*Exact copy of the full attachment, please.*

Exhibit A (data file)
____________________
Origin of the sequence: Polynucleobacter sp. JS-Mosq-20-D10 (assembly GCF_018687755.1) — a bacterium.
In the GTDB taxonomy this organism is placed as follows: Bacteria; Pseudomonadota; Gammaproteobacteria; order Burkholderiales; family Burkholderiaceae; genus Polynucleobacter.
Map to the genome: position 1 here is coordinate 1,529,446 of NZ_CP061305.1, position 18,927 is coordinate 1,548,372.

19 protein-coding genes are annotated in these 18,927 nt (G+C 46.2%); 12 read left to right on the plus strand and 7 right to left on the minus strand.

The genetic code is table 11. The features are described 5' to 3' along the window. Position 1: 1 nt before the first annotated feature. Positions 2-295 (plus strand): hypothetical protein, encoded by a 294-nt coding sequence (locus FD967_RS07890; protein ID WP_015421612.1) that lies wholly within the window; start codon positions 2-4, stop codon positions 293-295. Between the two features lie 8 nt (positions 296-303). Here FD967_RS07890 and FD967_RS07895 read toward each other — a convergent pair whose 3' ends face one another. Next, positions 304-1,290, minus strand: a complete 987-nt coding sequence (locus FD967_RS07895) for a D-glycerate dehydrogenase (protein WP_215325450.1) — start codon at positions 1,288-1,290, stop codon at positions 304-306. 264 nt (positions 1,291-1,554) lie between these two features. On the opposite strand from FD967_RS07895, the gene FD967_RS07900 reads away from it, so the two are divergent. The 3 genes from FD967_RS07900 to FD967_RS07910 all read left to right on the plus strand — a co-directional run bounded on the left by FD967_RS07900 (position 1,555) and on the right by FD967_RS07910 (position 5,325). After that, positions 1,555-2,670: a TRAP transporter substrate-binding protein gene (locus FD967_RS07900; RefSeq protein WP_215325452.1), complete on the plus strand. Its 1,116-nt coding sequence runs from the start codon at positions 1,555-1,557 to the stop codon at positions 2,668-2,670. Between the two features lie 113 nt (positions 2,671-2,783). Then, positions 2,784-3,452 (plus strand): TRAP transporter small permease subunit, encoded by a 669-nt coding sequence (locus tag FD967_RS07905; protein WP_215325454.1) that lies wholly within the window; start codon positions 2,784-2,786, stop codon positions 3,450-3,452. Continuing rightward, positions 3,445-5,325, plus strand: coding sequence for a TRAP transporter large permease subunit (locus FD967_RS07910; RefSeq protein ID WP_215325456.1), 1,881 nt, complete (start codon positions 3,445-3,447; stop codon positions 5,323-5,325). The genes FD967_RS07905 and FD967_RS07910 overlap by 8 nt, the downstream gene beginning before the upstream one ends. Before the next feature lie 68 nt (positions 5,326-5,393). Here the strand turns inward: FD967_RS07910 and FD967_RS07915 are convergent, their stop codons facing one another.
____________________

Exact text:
Origin of the sequence: Polynucleobacter sp. JS-Mosq-20-D10 (assembly GCF_018687755.1) — a bacterium.
In the GTDB taxonomy this organism is placed as follows: Bacteria; Pseudomonadota; Gammaproteobacteria; order Burkholderiales; family Burkholderiaceae; genus Polynucleobacter.
Map to the genome: position 1 here is coordinate 1,529,446 of NZ_CP061305.1, position 18,927 is coordinate 1,548,372.

19 protein-coding genes are annotated in these 18,927 nt (G+C 46.2%); 12 read left to right on the plus strand and 7 right to left on the minus strand.

The genetic code is table 11. The features are described 5' to 3' along the window. Position 1: 1 nt before the first annotated feature. Positions 2-295 (plus strand): hypothetical protein, encoded by a 294-nt coding sequence (locus FD967_RS07890; protein ID WP_015421612.1) that lies wholly within the window; start codon positions 2-4, stop codon positions 293-295. Between the two features lie 8 nt (positions 296-303). Here FD967_RS07890 and FD967_RS07895 read toward each other — a convergent pair whose 3' ends face one another. Next, positions 304-1,290, minus strand: a complete 987-nt coding sequence (locus FD967_RS07895) for a D-glycerate dehydrogenase (protein WP_215325450.1) — start codon at positions 1,288-1,290, stop codon at positions 304-306. 264 nt (positions 1,291-1,554) lie between these two features. On the opposite strand from FD967_RS07895, the gene FD967_RS07900 reads away from it, so the two are divergent. The 3 genes from FD967_RS07900 to FD967_RS07910 all read left to right on the plus strand — a co-directional run bounded on the left by FD967_RS07900 (position 1,555) and on the right by FD967_RS07910 (position 5,325). After that, positions 1,555-2,670: a TRAP transporter substrate-binding protein gene (locus FD967_RS07900; RefSeq protein WP_215325452.1), complete on the plus strand. Its 1,116-nt coding sequence runs from the start codon at positions 1,555-1,557 to the stop codon at positions 2,668-2,670. Between the two features lie 113 nt (positions 2,671-2,783). Then, positions 2,784-3,452 (plus strand): TRAP transporter small permease subunit, encoded by a 669-nt coding sequence (locus tag FD967_RS07905; protein WP_215325454.1) that lies wholly within the window; start codon positions 2,784-2,786, stop codon positions 3,450-3,452. Continuing rightward, positions 3,445-5,325, plus strand: coding sequence for a TRAP transporter large permease subunit (locus FD967_RS07910; RefSeq protein ID WP_215325456.1), 1,881 nt, complete (start codon positions 3,445-3,447; stop codon positions 5,323-5,325). The genes FD967_RS07905 and FD967_RS07910 overlap by 8 nt, the downstream gene beginning before the upstream one ends. Before the next feature lie 68 nt (positions 5,326-5,393). Here the strand turns inward: FD967_RS07910 and FD967_RS07915 are convergent, their stop codons facing one another.